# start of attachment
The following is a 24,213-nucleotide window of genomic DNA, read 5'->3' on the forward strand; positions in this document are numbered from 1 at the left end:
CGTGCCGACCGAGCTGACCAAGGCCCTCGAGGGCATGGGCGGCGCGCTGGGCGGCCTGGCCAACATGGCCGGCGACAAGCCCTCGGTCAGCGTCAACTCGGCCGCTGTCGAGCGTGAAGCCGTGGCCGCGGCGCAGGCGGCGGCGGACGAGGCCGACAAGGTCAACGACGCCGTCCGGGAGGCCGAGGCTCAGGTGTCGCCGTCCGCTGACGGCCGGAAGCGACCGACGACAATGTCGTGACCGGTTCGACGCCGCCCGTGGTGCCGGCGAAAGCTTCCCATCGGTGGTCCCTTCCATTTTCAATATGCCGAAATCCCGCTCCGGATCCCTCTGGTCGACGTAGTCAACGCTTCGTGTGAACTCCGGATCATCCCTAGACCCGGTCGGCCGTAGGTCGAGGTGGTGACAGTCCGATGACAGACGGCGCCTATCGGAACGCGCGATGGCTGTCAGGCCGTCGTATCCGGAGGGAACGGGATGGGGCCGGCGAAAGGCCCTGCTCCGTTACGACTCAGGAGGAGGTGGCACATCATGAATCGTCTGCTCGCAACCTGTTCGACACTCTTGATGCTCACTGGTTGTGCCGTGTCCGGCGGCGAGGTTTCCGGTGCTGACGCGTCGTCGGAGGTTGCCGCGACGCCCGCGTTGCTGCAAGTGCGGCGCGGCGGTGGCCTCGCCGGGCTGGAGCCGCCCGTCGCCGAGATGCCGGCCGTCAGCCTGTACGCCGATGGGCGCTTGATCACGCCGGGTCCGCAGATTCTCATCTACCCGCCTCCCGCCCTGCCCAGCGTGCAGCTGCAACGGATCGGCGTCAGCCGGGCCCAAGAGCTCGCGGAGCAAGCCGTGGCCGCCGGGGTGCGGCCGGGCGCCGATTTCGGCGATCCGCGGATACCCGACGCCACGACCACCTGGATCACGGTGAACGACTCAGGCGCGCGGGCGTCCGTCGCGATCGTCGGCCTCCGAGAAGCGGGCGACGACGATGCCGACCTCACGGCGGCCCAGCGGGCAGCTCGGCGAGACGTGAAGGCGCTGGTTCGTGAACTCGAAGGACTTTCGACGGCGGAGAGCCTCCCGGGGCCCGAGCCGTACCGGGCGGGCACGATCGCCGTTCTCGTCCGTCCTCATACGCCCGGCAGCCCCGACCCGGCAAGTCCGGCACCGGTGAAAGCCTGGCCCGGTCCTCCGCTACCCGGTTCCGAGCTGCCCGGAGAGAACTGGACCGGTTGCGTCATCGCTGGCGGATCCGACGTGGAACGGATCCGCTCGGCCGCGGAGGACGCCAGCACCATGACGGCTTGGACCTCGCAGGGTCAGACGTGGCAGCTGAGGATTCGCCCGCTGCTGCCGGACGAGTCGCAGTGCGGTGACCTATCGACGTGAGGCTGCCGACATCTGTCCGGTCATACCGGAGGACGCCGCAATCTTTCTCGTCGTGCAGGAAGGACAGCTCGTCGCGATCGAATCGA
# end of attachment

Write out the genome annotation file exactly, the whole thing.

The following is a 24,213-nucleotide window of genomic DNA, read 5'->3' on the forward strand; positions in this document are numbered from 1 at the left end:
CGTGCCGACCGAGCTGACCAAGGCCCTCGAGGGCATGGGCGGCGCGCTGGGCGGCCTGGCCAACATGGCCGGCGACAAGCCCTCGGTCAGCGTCAACTCGGCCGCTGTCGAGCGTGAAGCCGTGGCCGCGGCGCAGGCGGCGGCGGACGAGGCCGACAAGGTCAACGACGCCGTCCGGGAGGCCGAGGCTCAGGTGTCGCCGTCCGCTGACGGCCGGAAGCGACCGACGACAATGTCGTGACCGGTTCGACGCCGCCCGTGGTGCCGGCGAAAGCTTCCCATCGGTGGTCCCTTCCATTTTCAATATGCCGAAATCCCGCTCCGGATCCCTCTGGTCGACGTAGTCAACGCTTCGTGTGAACTCCGGATCATCCCTAGACCCGGTCGGCCGTAGGTCGAGGTGGTGACAGTCCGATGACAGACGGCGCCTATCGGAACGCGCGATGGCTGTCAGGCCGTCGTATCCGGAGGGAACGGGATGGGGCCGGCGAAAGGCCCTGCTCCGTTACGACTCAGGAGGAGGTGGCACATCATGAATCGTCTGCTCGCAACCTGTTCGACACTCTTGATGCTCACTGGTTGTGCCGTGTCCGGCGGCGAGGTTTCCGGTGCTGACGCGTCGTCGGAGGTTGCCGCGACGCCCGCGTTGCTGCAAGTGCGGCGCGGCGGTGGCCTCGCCGGGCTGGAGCCGCCCGTCGCCGAGATGCCGGCCGTCAGCCTGTACGCCGATGGGCGCTTGATCACGCCGGGTCCGCAGATTCTCATCTACCCGCCTCCCGCCCTGCCCAGCGTGCAGCTGCAACGGATCGGCGTCAGCCGGGCCCAAGAGCTCGCGGAGCAAGCCGTGGCCGCCGGGGTGCGGCCGGGCGCCGATTTCGGCGATCCGCGGATACCCGACGCCACGACCACCTGGATCACGGTGAACGACTCAGGCGCGCGGGCGTCCGTCGCGATCGTCGGCCTCCGAGAAGCGGGCGACGACGATGCCGACCTCACGGCGGCCCAGCGGGCAGCTCGGCGAGACGTGAAGGCGCTGGTTCGTGAACTCGAAGGACTTTCGACGGCGGAGAGCCTCCCGGGGCCCGAGCCGTACCGGGCGGGCACGATCGCCGTTCTCGTCCGTCCTCATACGCCCGGCAGCCCCGACCCGGCAAGTCCGGCACCGGTGAAAGCCTGGCCCGGTCCTCCGCTACCCGGTTCCGAGCTGCCCGGAGAGAACTGGACCGGTTGCGTCATCGCTGGCGGATCCGACGTGGAACGGATCCGCTCGGCCGCGGAGGACGCCAGCACCATGACGGCTTGGACCTCGCAGGGTCAGACGTGGCAGCTGAGGATTCGCCCGCTGCTGCCGGACGAGTCGCAGTGCGGTGACCTATCGACGTGAGGCTGCCGACATCTGTCCGGTCATACCGGAGGACGCCGCAATCTTTCTCGTCGTGCAGGAAGGACAGCTCGTCGCGATCGAATCGA